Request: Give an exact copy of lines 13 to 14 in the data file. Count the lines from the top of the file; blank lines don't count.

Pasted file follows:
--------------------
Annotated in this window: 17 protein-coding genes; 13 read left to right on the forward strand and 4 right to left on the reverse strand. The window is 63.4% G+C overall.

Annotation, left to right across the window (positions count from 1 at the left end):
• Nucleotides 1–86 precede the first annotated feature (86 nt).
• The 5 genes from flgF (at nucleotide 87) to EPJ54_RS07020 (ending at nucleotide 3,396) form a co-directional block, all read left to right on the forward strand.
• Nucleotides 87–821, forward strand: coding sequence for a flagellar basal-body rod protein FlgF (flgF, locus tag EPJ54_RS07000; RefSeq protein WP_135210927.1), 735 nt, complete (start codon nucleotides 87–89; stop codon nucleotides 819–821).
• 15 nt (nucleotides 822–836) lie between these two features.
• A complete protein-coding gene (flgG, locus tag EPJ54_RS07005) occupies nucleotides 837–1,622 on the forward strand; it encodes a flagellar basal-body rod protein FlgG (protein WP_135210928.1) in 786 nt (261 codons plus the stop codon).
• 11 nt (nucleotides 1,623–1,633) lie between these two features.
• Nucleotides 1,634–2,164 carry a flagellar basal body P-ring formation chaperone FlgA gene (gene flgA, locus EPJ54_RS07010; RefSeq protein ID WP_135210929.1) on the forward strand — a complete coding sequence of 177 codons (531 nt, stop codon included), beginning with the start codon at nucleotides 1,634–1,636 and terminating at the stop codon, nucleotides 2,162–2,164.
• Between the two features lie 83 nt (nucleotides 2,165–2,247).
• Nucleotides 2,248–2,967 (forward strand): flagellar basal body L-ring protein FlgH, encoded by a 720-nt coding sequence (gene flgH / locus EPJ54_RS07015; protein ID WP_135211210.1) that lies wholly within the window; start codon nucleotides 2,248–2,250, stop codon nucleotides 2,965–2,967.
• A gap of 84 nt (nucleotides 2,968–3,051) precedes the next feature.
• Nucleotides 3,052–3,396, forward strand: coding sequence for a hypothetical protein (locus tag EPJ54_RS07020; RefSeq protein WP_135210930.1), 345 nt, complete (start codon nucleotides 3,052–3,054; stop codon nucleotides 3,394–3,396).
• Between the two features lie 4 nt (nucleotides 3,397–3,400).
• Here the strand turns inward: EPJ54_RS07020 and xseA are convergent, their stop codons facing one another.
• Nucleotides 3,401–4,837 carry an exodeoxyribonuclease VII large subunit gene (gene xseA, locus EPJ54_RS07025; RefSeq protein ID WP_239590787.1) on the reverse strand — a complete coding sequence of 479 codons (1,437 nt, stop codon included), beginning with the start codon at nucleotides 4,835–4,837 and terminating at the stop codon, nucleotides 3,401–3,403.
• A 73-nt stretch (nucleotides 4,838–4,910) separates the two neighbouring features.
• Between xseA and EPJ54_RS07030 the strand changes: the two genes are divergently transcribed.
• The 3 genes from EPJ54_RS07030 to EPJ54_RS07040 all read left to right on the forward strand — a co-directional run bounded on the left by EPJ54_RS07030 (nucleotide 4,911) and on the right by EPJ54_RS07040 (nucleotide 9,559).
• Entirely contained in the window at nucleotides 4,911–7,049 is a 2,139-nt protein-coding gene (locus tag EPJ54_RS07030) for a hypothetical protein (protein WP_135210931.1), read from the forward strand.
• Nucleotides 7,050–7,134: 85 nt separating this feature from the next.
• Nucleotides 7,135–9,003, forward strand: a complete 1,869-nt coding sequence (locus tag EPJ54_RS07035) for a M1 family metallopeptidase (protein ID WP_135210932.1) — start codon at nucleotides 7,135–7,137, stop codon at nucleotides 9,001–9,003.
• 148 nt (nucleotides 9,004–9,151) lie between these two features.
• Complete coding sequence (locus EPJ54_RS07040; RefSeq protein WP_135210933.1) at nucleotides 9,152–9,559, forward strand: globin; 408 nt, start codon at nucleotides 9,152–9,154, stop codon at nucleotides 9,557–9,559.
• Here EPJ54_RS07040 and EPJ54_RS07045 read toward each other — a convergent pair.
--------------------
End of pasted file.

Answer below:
• Nucleotides 3,052–3,396, forward strand: coding sequence for a hypothetical protein (locus tag EPJ54_RS07020; RefSeq protein WP_135210930.1), 345 nt, complete (start codon nucleotides 3,052–3,054; stop codon nucleotides 3,394–3,396).
• Between the two features lie 4 nt (nucleotides 3,397–3,400).